A good amount of the book involves Raven repeatedly trying and failing to pierce an alien white dome — that’s the duplicate conflict of at least two successive issues. Characters seem to realize and forget Raven’s identity with abandon, and no thought is given to the on-the-page logistics — if Raven has a secret identity, why do her dialogue balloons look different from everyone else’s even as a civilian (why isn’t Rachel trying to disguise whatever the shaky balloons are supposed to symbolize)? What do others understand to be the jewel embedded in her forehead? And while granted Wolfman has another 12 issues to go, the high school kids that Wolfman painstakingly (if awkwardly) introduces here have little impact on the plot, such to question if they were really needed at all.

One area I thought Wolfman succeeded was in his portrayal of Rachel’s aunt and her family. It’s dicey through much of the book, but I was ultimately convinced that Wolfman is knowingly, even expertly vacillating in how the audience is meant to perceive the family toward the book’s eventual end. Aunt Alice and her family are devoutly Christian and at times it seems Wolfman treats them as laughably naive, with pat solutions of prayer for Raven’s big problems. They are portrayed as so genuine that the audience must suspect them of being villains, something Wolfman leans into with a quartet of villains that seem to be, but aren’t, the family.

But in the end, Alice does guide Raven toward a solution to the alien invasion, and we’re shown that Rachel takes some of Alice’s biblical wisdom to heart. The book does not embrace religiosity but neither does it reject it outright; hardly is Raven about to become a “religious” character, but neither are we left to feel that the message of the book is to ridicule religiosity entirely. That seems a right middle ground, hard to navigate, that Wolfman takes, and demonstrated his writing skills far better than his attempt at lunchroom banter.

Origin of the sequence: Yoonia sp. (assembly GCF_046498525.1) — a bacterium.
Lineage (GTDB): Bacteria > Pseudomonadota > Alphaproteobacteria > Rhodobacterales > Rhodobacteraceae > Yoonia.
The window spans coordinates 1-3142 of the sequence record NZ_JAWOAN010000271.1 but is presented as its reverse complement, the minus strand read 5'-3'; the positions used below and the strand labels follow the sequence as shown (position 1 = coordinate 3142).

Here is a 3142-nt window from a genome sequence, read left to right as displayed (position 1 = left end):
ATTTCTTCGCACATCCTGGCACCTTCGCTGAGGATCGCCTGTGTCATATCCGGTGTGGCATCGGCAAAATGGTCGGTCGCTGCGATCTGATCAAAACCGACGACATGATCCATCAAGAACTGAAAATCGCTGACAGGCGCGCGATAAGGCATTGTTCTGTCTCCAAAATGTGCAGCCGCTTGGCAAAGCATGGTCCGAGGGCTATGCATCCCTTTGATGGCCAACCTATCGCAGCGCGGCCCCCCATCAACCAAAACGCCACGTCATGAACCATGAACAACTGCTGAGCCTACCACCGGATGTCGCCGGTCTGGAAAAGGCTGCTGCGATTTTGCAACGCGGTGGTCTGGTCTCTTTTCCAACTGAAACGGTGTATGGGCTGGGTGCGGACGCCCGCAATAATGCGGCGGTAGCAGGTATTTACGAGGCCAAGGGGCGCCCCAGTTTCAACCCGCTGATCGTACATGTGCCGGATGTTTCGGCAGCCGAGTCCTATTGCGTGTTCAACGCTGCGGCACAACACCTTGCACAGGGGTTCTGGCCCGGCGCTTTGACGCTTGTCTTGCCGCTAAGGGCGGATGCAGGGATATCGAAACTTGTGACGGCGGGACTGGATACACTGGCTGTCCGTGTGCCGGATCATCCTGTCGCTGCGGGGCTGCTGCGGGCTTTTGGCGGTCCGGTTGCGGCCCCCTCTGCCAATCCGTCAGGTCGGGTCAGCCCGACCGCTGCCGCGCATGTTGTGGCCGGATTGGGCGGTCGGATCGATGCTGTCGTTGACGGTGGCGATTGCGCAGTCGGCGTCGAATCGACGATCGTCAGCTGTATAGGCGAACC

Art through much of the book is by Alisson Borges, offering a wide-eyed pseudo-manga style. Inasmuch as Raven is not a horror title (but could have been or perhaps should have been), I thought Borges did well contorting Raven’s body at times, blood streaming from her eyes, such to be unsettling at least. At the same time characters often looked alike or it was hard to tell who was where, or characters seemed to change positions in space between panels. I thought artist Diogenes Neves arrived right on time for the last chapters, giving the conclusion more the look of Teen Titans than Teen Titans Go!



If you’re on the fence, there’s not much to recommend Marv Wolfman’s Raven. Ostensibly this bridges the end of the New 52 Teen Titans to Raven’s Rebirth appearances in a way that’s interesting for continuity wonks because it doesn’t quite make sense — Raven here is mourning the “death” of her Titans teammate Tim Drake over in the Rebirth Detective Comics, though in many regards the Titans in which Raven and Tim both served ceases to exist once Rebirth is underway. Tim’s death gets only a single mention and doesn’t really affect the plot, such that one can tell this story was conceived before that and not the other way around.

Story-wise, art-wise, I didn’t think this was Marv Wolfman and company’s best showing. I’ll continue into the next two volumes out of curiosity and to continue plumbing those Dark Nights: Metal ties, but I’m not expecting improvement.

[Includes original covers, story pitch, character designs]